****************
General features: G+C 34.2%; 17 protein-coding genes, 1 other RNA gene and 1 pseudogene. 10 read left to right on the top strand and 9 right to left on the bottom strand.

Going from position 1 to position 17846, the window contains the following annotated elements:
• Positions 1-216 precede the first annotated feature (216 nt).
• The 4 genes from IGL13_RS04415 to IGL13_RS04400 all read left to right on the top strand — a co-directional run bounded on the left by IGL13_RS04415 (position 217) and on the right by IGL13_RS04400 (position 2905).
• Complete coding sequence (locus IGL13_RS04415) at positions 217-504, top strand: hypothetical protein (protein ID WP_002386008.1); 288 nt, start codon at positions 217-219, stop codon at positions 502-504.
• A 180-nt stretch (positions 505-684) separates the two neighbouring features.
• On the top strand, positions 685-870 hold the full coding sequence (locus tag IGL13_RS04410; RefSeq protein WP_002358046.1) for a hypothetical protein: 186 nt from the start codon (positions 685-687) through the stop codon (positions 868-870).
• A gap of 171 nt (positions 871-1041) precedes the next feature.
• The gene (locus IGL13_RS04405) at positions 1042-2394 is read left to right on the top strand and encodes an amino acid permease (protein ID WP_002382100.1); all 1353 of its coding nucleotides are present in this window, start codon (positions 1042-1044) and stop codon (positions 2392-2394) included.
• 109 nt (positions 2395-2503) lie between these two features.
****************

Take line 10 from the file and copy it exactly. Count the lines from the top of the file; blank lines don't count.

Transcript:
• 109 nt (positions 2395-2503) lie between these two features.